By Chris Le
Compared to my Western Conference ballot, which seemed as wide open as the Democratic and Republican primaries, my picks for the East’s starting five were walks in the park. The ease with which I selected my All-Stars probably attests to the Eastern Conference’s relatively weaker pool of talent. And that’s why the East will continue to be inferior to the West. It’s still a talent-based league.
Interestingly though, if I looked at each starting five, I’d probably have to say that the East’s is stronger. It’s in the reserves where the quality of the two teams is separated. The Western bench wouldn’t look like a bad starting All-Star squad. I mean, Steve Nash, Brandon Roy and Chris Paul didn’t even make the fans’ starting lineup, and one of them will make the First Team All-NBA. This fact speaks to the fans’ insanity of choosing Allen Iverson over the aforementioned three, but it also highlights the level of competition in the West. Geez, even in an article about the East, I can’t help but bring up the West.
Eastern Conference Squad
Chauncey Billups, Detroit – Admittedly, I kinda left Chauncey out to dry at the beginning of the season. I thought he was slipping and in position to be passed by maybe five or six established and rising point guards. As things turned out, though, Billups has been the most consistent floor general behind perhaps only Steve Nash and Chris Paul. Strong as an ox, as clutch as they come, Billups does everything you expect of a point and does them well.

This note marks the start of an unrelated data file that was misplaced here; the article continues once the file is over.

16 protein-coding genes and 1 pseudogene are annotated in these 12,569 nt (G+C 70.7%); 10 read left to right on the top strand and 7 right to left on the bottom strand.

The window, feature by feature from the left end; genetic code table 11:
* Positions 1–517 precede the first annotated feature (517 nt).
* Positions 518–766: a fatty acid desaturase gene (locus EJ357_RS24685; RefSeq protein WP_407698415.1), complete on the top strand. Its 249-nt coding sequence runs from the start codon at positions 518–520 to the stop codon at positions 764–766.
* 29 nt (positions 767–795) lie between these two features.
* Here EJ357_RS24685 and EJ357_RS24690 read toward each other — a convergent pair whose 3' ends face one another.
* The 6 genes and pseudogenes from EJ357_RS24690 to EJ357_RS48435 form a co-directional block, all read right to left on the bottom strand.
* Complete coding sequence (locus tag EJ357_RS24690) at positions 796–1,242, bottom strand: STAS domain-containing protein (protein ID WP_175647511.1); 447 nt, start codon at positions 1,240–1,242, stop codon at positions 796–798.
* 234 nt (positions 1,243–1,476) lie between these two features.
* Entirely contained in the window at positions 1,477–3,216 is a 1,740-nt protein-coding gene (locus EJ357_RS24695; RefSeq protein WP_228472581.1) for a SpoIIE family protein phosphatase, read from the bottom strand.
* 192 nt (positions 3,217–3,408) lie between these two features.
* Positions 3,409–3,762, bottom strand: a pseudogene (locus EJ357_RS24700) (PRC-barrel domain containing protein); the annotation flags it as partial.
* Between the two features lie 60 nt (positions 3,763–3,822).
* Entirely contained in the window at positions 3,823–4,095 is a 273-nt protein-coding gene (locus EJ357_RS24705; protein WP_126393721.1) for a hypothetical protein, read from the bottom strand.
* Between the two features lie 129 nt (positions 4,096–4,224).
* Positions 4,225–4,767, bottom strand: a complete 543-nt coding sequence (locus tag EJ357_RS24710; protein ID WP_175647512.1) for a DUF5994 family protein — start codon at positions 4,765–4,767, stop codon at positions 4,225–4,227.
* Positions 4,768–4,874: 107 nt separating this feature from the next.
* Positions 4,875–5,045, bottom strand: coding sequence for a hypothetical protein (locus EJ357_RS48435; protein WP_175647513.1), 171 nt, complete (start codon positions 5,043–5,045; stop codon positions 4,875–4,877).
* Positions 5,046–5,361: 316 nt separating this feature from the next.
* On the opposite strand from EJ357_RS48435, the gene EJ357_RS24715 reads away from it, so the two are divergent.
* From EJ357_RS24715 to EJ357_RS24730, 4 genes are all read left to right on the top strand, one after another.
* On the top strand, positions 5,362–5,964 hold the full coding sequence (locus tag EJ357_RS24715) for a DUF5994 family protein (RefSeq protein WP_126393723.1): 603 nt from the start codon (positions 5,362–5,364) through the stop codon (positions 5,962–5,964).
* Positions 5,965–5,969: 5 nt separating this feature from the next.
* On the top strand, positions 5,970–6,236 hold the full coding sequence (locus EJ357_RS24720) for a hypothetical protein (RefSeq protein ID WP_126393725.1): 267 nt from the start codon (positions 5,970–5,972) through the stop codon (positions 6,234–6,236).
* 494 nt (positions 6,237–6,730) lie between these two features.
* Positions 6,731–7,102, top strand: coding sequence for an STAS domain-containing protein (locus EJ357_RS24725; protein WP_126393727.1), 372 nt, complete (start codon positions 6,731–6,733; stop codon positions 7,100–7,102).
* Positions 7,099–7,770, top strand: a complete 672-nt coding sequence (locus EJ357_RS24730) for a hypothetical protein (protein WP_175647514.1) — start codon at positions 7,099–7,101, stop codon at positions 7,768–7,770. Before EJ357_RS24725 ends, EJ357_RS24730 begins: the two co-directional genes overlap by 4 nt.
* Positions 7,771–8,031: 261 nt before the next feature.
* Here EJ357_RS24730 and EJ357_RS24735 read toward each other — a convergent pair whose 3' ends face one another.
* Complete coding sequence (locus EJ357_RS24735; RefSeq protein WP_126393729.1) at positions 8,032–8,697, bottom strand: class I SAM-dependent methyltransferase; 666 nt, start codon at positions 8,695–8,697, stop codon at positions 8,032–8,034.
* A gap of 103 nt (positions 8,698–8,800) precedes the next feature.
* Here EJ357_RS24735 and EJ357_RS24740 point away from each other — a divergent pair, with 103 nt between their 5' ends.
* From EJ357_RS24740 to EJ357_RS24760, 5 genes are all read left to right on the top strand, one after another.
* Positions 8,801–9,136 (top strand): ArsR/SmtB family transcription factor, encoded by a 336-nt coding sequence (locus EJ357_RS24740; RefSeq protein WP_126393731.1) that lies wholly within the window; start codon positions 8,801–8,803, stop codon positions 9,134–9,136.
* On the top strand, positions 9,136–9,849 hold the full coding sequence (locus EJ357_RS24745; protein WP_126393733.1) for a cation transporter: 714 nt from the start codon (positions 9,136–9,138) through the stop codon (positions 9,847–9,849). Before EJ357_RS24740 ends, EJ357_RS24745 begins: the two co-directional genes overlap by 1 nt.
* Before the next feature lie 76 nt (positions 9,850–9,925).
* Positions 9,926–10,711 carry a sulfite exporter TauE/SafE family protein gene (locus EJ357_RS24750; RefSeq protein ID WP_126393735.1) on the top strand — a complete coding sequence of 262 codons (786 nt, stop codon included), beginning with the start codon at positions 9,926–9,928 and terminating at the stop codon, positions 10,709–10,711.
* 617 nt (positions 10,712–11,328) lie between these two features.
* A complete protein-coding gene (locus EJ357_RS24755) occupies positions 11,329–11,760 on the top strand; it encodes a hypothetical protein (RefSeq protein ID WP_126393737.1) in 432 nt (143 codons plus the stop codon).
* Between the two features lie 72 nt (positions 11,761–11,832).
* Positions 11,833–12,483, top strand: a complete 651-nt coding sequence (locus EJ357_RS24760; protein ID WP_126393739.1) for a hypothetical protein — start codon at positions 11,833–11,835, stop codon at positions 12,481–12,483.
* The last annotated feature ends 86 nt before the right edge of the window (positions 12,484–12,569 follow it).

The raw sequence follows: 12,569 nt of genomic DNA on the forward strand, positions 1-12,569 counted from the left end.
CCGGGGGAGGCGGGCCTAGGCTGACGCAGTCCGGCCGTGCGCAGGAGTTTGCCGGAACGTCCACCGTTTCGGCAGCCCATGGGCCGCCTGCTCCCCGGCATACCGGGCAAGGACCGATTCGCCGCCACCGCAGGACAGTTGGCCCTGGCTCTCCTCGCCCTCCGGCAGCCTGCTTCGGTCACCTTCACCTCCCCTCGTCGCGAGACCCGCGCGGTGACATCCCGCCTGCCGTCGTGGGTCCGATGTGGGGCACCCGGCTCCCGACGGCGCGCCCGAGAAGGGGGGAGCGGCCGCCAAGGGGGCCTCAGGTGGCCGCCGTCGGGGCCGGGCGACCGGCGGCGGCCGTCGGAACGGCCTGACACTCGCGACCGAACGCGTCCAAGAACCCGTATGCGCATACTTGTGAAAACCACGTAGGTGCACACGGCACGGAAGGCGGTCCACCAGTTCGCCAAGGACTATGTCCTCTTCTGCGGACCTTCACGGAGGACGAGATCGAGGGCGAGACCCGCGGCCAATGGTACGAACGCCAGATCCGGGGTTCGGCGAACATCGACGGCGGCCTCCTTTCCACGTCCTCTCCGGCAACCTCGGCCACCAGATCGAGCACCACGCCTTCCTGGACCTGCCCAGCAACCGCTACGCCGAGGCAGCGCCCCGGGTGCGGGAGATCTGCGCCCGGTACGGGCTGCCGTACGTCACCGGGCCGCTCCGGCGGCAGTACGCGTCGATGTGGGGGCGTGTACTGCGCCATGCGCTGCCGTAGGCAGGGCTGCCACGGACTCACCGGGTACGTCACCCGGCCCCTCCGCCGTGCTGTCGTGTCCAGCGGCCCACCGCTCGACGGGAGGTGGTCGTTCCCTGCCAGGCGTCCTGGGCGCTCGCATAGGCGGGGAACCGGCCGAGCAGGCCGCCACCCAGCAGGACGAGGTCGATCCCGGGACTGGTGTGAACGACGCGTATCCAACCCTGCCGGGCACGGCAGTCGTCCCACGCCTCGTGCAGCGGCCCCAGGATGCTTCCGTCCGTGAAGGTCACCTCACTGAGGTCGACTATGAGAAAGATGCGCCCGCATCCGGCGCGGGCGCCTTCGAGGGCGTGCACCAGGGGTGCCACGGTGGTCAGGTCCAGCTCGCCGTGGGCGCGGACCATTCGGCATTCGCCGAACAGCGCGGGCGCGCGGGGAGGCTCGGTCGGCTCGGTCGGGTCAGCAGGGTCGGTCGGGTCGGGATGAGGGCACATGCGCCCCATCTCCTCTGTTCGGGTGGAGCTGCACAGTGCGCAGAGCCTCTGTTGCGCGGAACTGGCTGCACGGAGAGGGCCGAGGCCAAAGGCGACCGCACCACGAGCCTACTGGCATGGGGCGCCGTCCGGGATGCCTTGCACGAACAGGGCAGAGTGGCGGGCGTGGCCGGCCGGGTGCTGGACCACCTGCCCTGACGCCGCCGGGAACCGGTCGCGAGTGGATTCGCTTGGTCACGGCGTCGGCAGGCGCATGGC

Jason Kidd, New Jersey – The Nets are pretty awful but without Kidd, they’re on the level of the New York Knicks. He remains a nightly triple-double threat on a team that barely knows what to do with his passes. A player as gifted as Kidd deserves better teammates than Vince Carter, the poster boy for underachievers. Too bad All-Star and Team USA games are so far and few between because those are the only times Kidd is surrounded by decent players.
LeBron James, Cleveland – Watching him every year, we acknowledge the frightening fact that he has room to grow. But when he actually does improve, like he has this year, it never ceases to amaze. Once again his numbers are ridiculous, and he continues to carry a weak team in a strengthened Eastern Conference. Definitely a top-three MVP candidate. A no-brainer top choice whether your criteria include excellence or excitement.
Kevin Garnett, Boston – Finally with teammates that deserve him, KG has taken the Celtics to levels beyond expectations. His intensity, unselfishness and commitment to defense have been contagious. He is the heart of the team with the best record in the NBA and as a result, he leads the MVP race – not to mention the Defensive Player of the Year Award (well, him and Marcus Camby).
Dwight Howard, Orlando – Who would’ve thought Howard would be this good – putting up 25 and pulling down 20 with regularity, Moses Malone good – this fast? Even with an expanded but still limited offensive arsenal, Howard has evolved into the scariest center in the league. With the dearth of quality big men in the East, this was the easiest choice on my ballot.
Eastern Conference Reserves
Richard Hamilton, Detroit
Paul Pierce, Boston
Caron Butler, Washington
Antawn Jamison, Washington
Chris Bosh, Toronto